Emily Pringle’s 2002 report We did stir things up: the role of artists in sites for learning provides some ways into discussion of the issues. She explores the many different roles that artists may play in working in educational settings. Frequently artists are labelled as ‘catalysts’ or ‘change agents’ but the evidence from the TAPP research is that either just playing the role of agent provocateur or being invoked as a ‘catalyst’ in the face of the resilient (and resistant?) systems of schools and colleges is unlikely to be successful unless this work is undertaken within a framework of dialogue and conversation. Teachers and school leaders need to be willing to engage with some of the challenges of embedding this approach into the pressured world of the school. This is why TAPP places such great emphasis on shared reflection and dialogue in order for both teachers and artists to be enabled to arrive at a mutual understanding of the problems and issues involved in the work of ‘partnership’.

There can be a tendency for large scale programmes to suggest that ‘creativity’ is something to be supplied by the outside agent. This is a particular risk when using the term ‘creative agent’ to describe the work of visiting professionals, as if what a school or a teacher needs is a kind of ‘injection’ of creativity. A ‘shot in the arm’ of creativity might be useful to stimulate a process, but in the longer term the key issue is to put the capacity and expertise into the educational system to make serious systemic change. So long-term professional development is critical. In the TAPP programme, we drew attention to the considerable heritage of this work in forty years of participatory arts practice and in innovation at the boundaries between schools and communities. We also emphasised the ways in which professional development processes can feed back into learning, pedagogic change and development in schools and cultural organisations.

The engagement between schools and artists could be regarded as an encounter between different kinds of cultural practices, each with their own conventions, codes and approaches. If this engagement is approached in the spirit of a conversation rather than an intervention from outside, we suggest that it is likely to be more successful. A second dimension is that the artistry and creative professionalism of teachers needs also be recognised and supported. A conversational and dialogical framework for professional development is intended to achieve this.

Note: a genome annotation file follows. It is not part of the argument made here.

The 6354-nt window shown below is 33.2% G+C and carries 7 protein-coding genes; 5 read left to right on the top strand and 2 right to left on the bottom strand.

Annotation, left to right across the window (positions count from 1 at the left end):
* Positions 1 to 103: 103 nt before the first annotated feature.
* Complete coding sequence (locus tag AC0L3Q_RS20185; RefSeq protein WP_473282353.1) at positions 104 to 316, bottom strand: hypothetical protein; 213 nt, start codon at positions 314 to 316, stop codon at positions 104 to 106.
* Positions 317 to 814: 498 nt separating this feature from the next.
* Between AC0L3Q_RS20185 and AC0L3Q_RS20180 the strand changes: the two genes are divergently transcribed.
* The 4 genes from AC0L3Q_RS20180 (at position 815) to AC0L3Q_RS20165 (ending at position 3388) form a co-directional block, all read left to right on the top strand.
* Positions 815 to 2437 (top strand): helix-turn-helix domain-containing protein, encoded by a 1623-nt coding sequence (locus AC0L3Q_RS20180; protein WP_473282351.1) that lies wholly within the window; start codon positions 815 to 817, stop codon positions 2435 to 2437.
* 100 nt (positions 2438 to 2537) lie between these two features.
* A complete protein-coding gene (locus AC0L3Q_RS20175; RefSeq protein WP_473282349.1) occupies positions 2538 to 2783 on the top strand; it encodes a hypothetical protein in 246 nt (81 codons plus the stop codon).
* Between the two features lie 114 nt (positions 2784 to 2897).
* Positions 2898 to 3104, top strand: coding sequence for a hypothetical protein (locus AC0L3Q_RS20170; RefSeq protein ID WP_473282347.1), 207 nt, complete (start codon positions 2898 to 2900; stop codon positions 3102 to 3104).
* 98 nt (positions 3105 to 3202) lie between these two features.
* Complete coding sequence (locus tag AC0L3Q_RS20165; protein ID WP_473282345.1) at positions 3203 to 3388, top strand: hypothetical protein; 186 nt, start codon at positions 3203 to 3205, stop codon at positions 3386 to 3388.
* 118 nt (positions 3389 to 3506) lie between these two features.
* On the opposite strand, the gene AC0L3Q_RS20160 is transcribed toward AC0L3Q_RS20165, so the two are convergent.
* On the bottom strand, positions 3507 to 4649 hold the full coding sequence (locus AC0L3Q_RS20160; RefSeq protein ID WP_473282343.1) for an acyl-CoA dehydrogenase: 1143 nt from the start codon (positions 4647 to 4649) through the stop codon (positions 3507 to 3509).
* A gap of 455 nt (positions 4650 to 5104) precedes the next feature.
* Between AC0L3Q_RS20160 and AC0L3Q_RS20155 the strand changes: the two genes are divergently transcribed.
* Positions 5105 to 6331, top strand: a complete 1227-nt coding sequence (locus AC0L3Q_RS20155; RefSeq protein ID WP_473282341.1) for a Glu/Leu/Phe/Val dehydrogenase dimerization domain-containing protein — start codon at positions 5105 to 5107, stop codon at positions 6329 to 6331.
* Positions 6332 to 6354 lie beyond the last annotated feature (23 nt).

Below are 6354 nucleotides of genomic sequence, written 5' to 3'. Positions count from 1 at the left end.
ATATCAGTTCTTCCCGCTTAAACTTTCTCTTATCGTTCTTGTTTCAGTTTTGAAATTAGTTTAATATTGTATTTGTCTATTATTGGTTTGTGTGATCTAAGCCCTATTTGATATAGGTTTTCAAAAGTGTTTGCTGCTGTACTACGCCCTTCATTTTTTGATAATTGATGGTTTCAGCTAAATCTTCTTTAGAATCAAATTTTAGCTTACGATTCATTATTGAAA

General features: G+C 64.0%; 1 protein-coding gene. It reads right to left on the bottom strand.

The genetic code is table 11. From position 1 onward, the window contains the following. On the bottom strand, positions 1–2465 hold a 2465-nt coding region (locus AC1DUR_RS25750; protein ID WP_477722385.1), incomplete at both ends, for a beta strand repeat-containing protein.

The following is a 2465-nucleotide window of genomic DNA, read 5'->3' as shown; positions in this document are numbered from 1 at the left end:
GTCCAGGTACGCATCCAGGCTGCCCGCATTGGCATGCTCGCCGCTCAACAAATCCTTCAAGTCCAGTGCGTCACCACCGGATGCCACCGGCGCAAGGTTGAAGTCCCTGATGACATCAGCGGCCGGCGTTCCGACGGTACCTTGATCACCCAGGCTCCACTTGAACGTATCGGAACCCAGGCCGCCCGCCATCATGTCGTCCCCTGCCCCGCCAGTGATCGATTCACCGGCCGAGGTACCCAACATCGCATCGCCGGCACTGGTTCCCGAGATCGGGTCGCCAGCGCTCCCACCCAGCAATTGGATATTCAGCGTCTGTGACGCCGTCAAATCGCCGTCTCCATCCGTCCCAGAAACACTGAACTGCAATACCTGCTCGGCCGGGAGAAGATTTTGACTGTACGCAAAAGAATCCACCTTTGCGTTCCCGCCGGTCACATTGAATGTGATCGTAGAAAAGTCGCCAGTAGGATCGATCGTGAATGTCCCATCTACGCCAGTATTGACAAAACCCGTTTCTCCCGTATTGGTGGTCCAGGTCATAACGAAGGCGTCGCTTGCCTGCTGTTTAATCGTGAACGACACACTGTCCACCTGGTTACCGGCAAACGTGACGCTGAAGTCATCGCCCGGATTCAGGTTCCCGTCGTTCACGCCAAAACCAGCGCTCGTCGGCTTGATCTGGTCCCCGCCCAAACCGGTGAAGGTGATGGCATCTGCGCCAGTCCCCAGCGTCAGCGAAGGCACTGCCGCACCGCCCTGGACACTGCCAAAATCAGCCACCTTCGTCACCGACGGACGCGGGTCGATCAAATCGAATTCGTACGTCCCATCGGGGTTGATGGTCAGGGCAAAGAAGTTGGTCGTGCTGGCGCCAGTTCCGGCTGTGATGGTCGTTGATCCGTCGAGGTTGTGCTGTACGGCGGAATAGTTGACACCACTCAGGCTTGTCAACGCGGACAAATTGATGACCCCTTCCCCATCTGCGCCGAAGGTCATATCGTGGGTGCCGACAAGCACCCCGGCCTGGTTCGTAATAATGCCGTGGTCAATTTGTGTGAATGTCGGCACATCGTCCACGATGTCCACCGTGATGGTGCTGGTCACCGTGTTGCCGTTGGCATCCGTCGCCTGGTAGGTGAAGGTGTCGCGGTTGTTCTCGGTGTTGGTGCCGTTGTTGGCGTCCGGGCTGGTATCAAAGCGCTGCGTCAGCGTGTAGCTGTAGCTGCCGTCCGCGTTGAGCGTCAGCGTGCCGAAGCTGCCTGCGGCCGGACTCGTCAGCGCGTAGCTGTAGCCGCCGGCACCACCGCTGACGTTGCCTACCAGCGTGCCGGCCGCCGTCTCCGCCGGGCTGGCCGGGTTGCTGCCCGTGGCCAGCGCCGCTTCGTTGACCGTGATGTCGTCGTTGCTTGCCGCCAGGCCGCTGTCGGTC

3. Artists in ‘dialogue’?

The notion of ‘artist in residence’ can sometimes carry the sense of a ‘retreat’, but in education the artist in residence is usually seen as a type of public engagement or provocation. There is a considerable history, but very fragmented documentation of artists entering into dialogue with other sectors, in industry, in healthcare, in communities and in education. Artists play many different roles in the modern economy of cultural production, beyond producing cultural products for commercial markets. In fact their skills and experience are in increasing demand as part of a shift towards a more networked and knowledge based society, Some artists, informed by developments in the performing and participatory arts and ‘dialogical aesthetics’, lean more towards using their creative and cultural skills as a social service, rather than as simply the capacity to make physical (or digital) objects or artefacts to be bought and sold in a marketplace. Teachers of the arts, as Henry Giroux points out are also ‘cultural workers’ who put their artistic expertise at the service of others. Many artists (and some teachers) have ‘portfolio’ careers which span the worlds of commerce, community, education, research and social media, with much contemporary arts practice difficult to compartmentalize in a fast-moving informational economy.